When Hand, a team that may not even qualify for the Southern Connecticut Conference tournament, defeated then-unbeaten, unanimous No. 1 Amity a week ago, it had to be the upset of the high school baseball season.
Or was it?
True, Hand is only a few games above .500 and lost four games in a row at one point this season. And yes, Amity has won four straight Class LL state titles and is the odds-on favorite to win a fifth.
But a closer look reveals that the Tigers certainly aren’t intimidated by the Spartans and, in fact, had nearly pulled off the upset a few weeks earlier.
On April 17 at Amity’s John Janenda Field, Hand took a 3-1 lead into the seventh inning. One out away from closing it out, the Tigers allowed three runs and dropped a 4-3 heartbreaker.
“We had them on the ropes,” Hand coach Travis LaPointe said. “We knew we could hang with them.”
Fast forward to May 8 at Polson Field and the Tigers did more than hang with Amity. Tied at 3-3 in the bottom of the sixth, Hand’s Cam Fitzgerald homered over the left field fence to put the Tigers up for good in what wound up – ironically – a 4-3 victory.
“It was really good to finish the game against them the second time around, and get that bad taste out of our mouth,” said LaPointe.
The second game was a rematch of a battle of ace pitchers: Hand’s Kyle Schaefer against Amity’s Max Scheps. Both hurled complete games, but this time around Schaefer got bragging rights. He struck out six and improved to 5-1. It was the first loss of the season for Scheps.
Schaefer, a junior righthander, has been the Tigers’ No. 1 pitcher since his freshman season.
“I think all the best pitchers are at their best when the most pressure is on,” LaPointe noted. “When you’re facing a team like Amity, and you know their best pitcher’s going, you have to be at your best. That’s when Kyle performs at his highest level.”
Julian Banerji, a sophomore centerfielder, also came up big against Amity, homering to right-centerfield to give Hand a 3-1 lead in the third.
Unfortunately, it may have been somewhat of a Pyrrhic victory for Hand. Dynamic clean-up hitter Eddie Sweeney, who leads the team with four home runs, had to leave early with a shoulder injury that may cause him to miss significant time.
Hand has actually played Amity very tough in recent years, even if the wins aren’t always there to show for it.
“We’re right with them every single time,” noted LaPointe, who’s in his sixth year as the Tigers’ head coach. “We haven’t been able to seal the deal, until this one.”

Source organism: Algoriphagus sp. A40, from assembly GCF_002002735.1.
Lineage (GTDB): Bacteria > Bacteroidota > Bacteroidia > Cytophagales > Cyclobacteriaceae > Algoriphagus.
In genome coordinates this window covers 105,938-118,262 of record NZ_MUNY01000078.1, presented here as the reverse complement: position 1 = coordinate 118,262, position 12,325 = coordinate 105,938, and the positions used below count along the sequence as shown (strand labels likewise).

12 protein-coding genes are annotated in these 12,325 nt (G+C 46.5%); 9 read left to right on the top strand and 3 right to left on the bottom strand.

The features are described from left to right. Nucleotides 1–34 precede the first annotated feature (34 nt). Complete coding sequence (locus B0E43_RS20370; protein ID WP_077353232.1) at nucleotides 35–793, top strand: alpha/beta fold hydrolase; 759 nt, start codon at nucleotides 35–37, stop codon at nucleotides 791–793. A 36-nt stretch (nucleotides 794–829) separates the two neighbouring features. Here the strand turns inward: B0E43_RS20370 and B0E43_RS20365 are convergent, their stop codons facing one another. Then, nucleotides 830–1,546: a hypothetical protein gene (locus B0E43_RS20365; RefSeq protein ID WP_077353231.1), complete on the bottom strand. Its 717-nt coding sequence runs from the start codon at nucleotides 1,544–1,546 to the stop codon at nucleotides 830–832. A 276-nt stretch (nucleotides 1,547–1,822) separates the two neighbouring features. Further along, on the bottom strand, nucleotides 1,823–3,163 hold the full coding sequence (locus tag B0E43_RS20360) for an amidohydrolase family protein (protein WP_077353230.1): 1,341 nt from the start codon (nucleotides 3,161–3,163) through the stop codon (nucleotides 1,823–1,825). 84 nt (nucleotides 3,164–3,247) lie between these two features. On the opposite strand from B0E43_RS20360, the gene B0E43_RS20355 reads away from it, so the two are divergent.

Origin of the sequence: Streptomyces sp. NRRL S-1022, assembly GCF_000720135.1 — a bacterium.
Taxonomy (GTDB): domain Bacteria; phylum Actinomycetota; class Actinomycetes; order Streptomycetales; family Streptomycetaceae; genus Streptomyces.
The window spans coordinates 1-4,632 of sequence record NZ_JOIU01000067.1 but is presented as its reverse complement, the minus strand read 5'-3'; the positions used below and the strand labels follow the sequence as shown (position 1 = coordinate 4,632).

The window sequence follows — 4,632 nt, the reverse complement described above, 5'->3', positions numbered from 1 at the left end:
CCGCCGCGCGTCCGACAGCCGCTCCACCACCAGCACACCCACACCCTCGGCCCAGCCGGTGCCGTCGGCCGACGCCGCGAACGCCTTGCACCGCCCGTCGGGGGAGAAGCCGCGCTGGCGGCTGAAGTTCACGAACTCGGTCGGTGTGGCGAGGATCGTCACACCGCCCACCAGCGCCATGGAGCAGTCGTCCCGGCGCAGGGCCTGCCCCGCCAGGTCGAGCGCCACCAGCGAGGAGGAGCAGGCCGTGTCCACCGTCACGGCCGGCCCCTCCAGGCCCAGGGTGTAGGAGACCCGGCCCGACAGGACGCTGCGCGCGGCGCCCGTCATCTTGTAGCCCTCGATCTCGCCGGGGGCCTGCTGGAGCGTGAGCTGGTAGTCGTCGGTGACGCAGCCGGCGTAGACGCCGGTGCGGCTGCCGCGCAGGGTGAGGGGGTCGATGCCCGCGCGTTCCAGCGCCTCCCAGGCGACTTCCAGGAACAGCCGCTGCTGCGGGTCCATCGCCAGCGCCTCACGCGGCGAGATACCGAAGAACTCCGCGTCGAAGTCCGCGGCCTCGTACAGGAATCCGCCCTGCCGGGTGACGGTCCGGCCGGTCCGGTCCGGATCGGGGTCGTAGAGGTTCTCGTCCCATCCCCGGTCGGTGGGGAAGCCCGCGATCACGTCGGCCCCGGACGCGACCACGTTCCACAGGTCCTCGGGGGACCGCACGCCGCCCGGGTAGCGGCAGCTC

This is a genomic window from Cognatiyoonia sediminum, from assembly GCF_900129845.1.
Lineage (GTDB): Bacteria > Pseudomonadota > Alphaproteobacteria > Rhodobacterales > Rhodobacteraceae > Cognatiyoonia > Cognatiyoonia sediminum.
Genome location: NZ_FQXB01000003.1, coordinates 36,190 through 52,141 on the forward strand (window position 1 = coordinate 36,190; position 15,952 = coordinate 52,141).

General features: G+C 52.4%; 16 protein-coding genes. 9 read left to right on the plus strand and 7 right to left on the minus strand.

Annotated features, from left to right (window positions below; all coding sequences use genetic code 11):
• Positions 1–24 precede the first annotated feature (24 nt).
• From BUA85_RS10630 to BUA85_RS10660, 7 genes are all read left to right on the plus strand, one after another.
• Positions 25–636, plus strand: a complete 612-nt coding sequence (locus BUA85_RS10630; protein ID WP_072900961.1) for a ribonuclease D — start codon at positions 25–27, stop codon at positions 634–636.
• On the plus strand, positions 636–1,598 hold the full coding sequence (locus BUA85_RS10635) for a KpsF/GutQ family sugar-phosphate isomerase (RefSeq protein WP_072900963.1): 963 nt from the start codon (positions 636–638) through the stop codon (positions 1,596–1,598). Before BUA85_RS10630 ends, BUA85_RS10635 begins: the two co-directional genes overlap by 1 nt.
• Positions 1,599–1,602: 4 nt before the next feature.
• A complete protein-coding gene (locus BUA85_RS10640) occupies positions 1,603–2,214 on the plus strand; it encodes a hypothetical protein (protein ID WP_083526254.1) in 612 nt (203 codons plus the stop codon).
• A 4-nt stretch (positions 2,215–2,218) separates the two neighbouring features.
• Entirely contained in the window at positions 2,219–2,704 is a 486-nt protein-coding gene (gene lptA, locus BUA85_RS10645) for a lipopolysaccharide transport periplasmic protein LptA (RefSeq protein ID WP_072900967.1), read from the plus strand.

Hand is currently 11-7 overall.
“We’re young, we’re gonna be better next year, but we have a really good team,” LaPointe said. “I don’t think we’ve reached our potential yet. The last couple of weeks, we’ve had a chance to beat anybody on any given day.
But can we can also lose to anybody on any day.”
Case in point: Two days after the Amity win, Hand fell to Sheehan, 4-3.
“We didn’t play our best baseball,” LaPointe lamented.
Still, the Tigers will be in the Class L state tournament and could still make the SCC tourney. If that happens, and they meet up with Amity again, they certainly won’t be intimidated.
Have a Day, Coach Vacca!
Derek Jeter Night? That’s nice and all, but how about Mike Vacca Day?
That’s what this past Wednesday was in Ansonia, where the 47th-year Charger baseball coach was honored for winning his 500th career game two days earlier.
More than 100 people gathered at Nolan Field to Vacca’s milestone victory, which was a long time coming in more ways than one. Vacca was two wins away back on April 10, but Ansonia lost nine of its next 10 games before beating Torrington 10-3 on May 8 for No. 500.
In typical, self-effacing style, Vacca was reportedly more concerned about the fact that the ceremony occurred before a game against a strong Oxford team. And his worries may have proven valid, as the Chargers wound up losing 12-1.
Valley Regional coach Gary Marineau has taken the final few weeks of the season off so that he can spend more time with his adopted sons.
Toby Marineau, a freshman righthander at Vinal Tech, threw a no-hitter a couple of weeks ago against Capital Prep. Marineau’s younger son, Taber, 12, recently underwent a five-hour surgical procedure for a rare, progressive eye disease called Keratoconus.
Marineau and his wife, Lisa, lost their daughter, Courtney, to Spina Bifida at age 13 in 1997.
The Warriors are being coached by assistant Brian Drinkard through the state tournament, while Marineau gets to spend more time with Toby and Taber.